• Rescued my male cousins from their young adult mishaps (which I learned after his death).
• Was enthusiastic at my kid attempts to make home-made bread.
• Described my sister as “damned nice” and allowed that I “have balls.”
• Chased me around the house one Halloween to try pizza and chocolate cream pie because my picky eating was crazy-making to him.

My Dad was also an angry and explosive guy. He could be abusive, too. We would listen to his footfall on the walkway before he entered the house or the force with which he slammed a kitchen cabinet to know what mood or humor he was in. I later learned they were similarly alert in his office.

Like many men of my father’s generation, he could kick back quite a few drinks. He was unconscious and impervious to the impact his words and actions would have on his daughters. His own woundedness from a fractured childhood led the way. But, he was my father. Sometimes, I loved him. Sometimes, I wanted more than he knew how to give. Sometimes, I raged at him. There were many times I cursed him. Yet, he still managed to take up residency in my heart.

My father’s greatest gift to me was passing on an awareness of the animation in all things. There were before-school mornings when my father called for the crow he named Sassy and they had back-and-forth conversations. And while visiting our grandmother, my father wrote letters that relayed the exploits and adventures of our stuffed animals and dolls while we were away from home. Mickey the monkey and some of the dogs managed to break into the liquor cabinet; Cynthia and Blueey the dolls cooked burgers on the grill after the bear made the fire. They all had a swim in our plastic kiddie pool and so forth. These letters still delight me. And the conversations continue. I talk to everything. In fact, so much so, my family often wonders who am I talking to now.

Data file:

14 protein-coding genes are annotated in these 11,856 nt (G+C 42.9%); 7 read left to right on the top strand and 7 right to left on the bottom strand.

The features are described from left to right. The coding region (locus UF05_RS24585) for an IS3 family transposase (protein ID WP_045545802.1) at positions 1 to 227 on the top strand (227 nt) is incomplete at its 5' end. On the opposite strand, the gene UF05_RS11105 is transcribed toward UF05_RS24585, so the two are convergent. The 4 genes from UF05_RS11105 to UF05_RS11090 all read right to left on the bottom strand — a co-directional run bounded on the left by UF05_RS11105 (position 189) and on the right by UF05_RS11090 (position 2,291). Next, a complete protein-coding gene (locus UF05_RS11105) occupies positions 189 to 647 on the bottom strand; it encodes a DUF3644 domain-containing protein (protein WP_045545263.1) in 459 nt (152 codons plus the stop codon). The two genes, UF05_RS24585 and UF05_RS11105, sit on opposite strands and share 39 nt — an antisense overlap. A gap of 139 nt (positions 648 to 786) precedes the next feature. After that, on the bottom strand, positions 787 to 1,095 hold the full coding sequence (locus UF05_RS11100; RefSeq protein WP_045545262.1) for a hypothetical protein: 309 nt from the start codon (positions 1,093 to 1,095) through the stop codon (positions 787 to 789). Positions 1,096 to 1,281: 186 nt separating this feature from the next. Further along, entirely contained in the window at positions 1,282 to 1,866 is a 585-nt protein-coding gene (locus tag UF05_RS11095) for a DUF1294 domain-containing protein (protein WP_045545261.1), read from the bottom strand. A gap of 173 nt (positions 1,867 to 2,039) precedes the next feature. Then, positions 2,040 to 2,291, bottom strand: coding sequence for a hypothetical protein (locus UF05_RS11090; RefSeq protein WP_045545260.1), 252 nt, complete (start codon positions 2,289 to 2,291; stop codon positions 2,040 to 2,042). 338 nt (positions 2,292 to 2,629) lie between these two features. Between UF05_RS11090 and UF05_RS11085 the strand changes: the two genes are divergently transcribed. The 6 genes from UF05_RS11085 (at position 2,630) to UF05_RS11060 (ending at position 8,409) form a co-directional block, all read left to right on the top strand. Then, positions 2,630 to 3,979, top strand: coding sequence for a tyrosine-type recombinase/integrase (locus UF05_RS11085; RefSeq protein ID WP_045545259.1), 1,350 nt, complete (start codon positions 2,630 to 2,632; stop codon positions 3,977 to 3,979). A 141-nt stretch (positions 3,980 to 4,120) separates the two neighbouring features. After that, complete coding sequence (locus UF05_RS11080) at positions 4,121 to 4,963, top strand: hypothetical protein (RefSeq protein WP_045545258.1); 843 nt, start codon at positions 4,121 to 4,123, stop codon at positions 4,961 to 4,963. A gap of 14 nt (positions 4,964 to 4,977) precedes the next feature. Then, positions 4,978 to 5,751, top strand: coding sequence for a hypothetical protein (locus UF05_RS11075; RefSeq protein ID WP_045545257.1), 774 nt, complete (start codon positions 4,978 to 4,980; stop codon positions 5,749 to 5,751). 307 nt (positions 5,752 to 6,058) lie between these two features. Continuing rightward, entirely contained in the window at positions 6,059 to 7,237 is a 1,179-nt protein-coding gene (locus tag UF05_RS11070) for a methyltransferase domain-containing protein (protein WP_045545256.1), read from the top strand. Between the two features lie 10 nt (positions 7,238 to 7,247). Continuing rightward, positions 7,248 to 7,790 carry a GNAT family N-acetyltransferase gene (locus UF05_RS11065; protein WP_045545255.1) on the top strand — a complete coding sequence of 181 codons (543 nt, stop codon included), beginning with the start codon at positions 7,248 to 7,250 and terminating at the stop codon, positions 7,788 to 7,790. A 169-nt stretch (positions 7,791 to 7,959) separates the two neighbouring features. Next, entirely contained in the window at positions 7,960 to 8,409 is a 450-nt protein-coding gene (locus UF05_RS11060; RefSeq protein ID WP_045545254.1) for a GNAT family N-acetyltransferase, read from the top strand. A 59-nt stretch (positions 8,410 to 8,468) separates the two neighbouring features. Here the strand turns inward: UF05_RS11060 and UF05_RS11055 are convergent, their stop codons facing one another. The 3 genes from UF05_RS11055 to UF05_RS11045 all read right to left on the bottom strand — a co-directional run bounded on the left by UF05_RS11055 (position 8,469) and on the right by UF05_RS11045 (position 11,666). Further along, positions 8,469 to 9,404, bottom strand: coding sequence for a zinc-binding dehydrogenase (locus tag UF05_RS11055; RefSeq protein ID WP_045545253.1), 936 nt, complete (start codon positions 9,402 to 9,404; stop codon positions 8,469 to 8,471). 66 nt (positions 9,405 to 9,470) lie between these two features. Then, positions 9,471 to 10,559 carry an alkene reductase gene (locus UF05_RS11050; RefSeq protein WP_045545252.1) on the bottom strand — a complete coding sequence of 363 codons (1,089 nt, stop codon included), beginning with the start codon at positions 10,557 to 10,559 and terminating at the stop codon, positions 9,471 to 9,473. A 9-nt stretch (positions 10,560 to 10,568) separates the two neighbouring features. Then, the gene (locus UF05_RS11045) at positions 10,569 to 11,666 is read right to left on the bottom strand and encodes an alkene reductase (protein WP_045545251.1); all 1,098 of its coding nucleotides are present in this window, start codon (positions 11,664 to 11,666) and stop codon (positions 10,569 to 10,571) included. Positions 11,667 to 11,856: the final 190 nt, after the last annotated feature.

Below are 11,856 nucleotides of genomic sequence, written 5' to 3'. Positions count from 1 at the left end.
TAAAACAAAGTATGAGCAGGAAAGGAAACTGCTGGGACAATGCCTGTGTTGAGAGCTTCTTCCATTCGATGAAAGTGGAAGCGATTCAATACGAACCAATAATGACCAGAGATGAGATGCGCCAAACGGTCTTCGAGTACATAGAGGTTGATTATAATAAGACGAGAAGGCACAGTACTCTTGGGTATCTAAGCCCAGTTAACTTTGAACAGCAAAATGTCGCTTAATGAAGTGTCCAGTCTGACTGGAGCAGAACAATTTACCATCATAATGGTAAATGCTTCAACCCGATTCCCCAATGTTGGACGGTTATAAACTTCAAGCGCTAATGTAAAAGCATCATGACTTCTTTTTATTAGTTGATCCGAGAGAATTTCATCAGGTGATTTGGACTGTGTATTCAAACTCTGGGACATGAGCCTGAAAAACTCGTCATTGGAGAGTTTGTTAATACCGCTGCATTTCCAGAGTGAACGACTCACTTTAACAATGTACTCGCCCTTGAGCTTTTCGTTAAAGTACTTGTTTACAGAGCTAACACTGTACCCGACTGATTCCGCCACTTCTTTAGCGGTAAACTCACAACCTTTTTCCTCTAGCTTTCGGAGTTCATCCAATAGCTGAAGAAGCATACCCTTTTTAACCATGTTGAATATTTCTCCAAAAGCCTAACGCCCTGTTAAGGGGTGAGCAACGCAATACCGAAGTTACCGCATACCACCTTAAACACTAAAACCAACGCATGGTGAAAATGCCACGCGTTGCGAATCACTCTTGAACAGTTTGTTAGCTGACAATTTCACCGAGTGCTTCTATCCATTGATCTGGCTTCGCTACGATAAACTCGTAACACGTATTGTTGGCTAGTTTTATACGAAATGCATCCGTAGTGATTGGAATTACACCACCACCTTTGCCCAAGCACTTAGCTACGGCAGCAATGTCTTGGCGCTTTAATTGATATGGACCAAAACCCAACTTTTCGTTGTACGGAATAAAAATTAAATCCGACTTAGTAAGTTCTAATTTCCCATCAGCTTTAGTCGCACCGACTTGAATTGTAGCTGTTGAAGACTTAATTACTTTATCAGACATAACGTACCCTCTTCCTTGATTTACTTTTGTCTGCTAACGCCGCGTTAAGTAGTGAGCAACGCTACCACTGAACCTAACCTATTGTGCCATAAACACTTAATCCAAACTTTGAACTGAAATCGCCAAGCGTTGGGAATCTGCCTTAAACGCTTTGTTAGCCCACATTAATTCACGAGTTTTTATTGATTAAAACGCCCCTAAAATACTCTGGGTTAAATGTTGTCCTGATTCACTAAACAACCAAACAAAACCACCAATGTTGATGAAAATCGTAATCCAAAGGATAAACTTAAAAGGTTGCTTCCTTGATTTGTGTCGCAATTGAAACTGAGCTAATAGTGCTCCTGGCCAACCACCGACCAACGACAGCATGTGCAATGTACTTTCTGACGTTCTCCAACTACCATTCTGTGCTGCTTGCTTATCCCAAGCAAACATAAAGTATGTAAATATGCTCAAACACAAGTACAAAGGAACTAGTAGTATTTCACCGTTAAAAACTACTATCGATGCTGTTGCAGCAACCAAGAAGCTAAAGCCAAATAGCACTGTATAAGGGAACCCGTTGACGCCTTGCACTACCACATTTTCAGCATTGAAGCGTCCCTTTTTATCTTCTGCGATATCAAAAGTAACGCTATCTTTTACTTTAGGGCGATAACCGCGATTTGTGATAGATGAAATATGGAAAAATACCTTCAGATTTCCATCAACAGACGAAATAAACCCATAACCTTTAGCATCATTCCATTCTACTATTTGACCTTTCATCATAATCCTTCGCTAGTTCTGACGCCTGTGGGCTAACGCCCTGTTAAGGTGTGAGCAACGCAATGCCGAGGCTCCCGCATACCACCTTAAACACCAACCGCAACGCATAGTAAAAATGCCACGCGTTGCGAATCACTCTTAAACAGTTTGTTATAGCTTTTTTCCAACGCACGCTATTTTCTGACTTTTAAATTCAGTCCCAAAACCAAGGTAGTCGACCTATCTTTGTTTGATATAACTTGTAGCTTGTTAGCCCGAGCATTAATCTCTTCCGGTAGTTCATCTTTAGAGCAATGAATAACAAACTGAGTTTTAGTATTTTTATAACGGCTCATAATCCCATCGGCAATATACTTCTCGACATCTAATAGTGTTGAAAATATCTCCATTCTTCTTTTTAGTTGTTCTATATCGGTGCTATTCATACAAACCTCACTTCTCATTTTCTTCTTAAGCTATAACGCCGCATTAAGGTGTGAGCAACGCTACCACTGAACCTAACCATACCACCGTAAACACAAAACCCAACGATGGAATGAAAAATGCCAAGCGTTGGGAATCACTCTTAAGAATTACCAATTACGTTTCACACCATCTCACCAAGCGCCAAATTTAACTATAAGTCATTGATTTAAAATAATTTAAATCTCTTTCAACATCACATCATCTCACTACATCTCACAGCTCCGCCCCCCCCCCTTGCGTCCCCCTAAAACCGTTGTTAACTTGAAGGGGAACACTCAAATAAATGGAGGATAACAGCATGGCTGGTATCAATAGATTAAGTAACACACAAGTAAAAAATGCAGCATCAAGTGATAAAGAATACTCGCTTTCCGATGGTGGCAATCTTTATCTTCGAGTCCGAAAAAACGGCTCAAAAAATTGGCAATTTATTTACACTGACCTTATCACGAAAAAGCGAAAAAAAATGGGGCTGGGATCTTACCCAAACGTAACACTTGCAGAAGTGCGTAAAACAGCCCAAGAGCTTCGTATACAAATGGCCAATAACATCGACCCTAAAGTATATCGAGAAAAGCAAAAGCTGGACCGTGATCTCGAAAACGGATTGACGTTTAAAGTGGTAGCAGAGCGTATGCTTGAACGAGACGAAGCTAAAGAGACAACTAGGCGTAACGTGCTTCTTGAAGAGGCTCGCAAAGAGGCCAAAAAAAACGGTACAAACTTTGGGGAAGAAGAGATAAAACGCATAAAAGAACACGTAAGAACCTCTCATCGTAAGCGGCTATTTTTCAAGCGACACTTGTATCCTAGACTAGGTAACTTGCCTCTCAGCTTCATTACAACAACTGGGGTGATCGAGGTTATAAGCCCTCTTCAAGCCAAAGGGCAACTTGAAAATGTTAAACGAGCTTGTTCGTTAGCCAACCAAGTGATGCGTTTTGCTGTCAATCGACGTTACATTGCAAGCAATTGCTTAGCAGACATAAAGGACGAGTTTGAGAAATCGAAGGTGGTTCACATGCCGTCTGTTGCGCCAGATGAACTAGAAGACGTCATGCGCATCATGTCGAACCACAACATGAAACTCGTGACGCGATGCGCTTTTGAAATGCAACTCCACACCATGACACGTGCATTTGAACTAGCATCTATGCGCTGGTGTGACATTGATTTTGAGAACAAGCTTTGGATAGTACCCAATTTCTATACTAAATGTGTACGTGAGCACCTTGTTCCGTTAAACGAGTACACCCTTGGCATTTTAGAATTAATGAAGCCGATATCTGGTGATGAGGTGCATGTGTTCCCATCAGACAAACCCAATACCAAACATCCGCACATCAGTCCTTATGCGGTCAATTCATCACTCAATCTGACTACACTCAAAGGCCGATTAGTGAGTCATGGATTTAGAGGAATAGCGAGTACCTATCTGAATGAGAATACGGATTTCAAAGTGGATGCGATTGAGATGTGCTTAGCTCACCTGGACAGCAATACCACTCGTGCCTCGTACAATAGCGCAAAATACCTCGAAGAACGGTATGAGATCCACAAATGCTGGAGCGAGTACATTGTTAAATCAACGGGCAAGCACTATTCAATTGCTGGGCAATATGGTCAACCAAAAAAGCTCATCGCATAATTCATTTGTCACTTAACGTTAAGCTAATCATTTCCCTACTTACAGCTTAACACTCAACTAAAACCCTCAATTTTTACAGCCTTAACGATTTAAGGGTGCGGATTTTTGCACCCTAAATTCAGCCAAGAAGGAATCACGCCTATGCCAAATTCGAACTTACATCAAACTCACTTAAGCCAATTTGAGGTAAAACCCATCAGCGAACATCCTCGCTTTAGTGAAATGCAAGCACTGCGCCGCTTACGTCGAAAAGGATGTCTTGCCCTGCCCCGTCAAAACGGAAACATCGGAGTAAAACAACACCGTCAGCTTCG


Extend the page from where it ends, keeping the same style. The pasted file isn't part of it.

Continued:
When I was older and away from home one summer, my father wrote to me and signed his letters “My love as always.” His words surprised me. It had never occurred to me that he felt that way.

His legacy was complicated.

Now, I have his watercolor with a slice of New York on the water. It’s a calm and peaceful picture that has many of his favorite elements and represents the best of my Dad. His watercolor hangs in my office and this makes me very happy – smiling, sentimental mush that I am.

Happy Father’s Day, Dad. I have no doubt you are keeping everyone on the Other Side well entertained.

Author's Bio: 

Adele Ryan McDowell, Ph.D., is a psychologist, teacher, and writer who came to her current place in life through the frequent and not-so-subtle prodding of the gods. She likes looking at life through the big view finder and is a perpetual student who believes in the power of an open heart, and a good laugh.
She is the author of Balancing Act: Reflections, Meditations, and Coping Strategies for Today’s Fast-Paced Whirl and Making Peace with Suicide: A Book of Hope, Understanding, and Comfort.
Adele -- a Texan by birth, upbringing, and pioneering spirit -- lives in Connecticut where you will often find her driving along the highways and byways, singing loudly in her car.
You can learn more about Adele, her writing, and her thinking at www.adeleryanmcdowell.com, www.makingpeacewithsuicide.com,and www.adeleandthepenguin.com.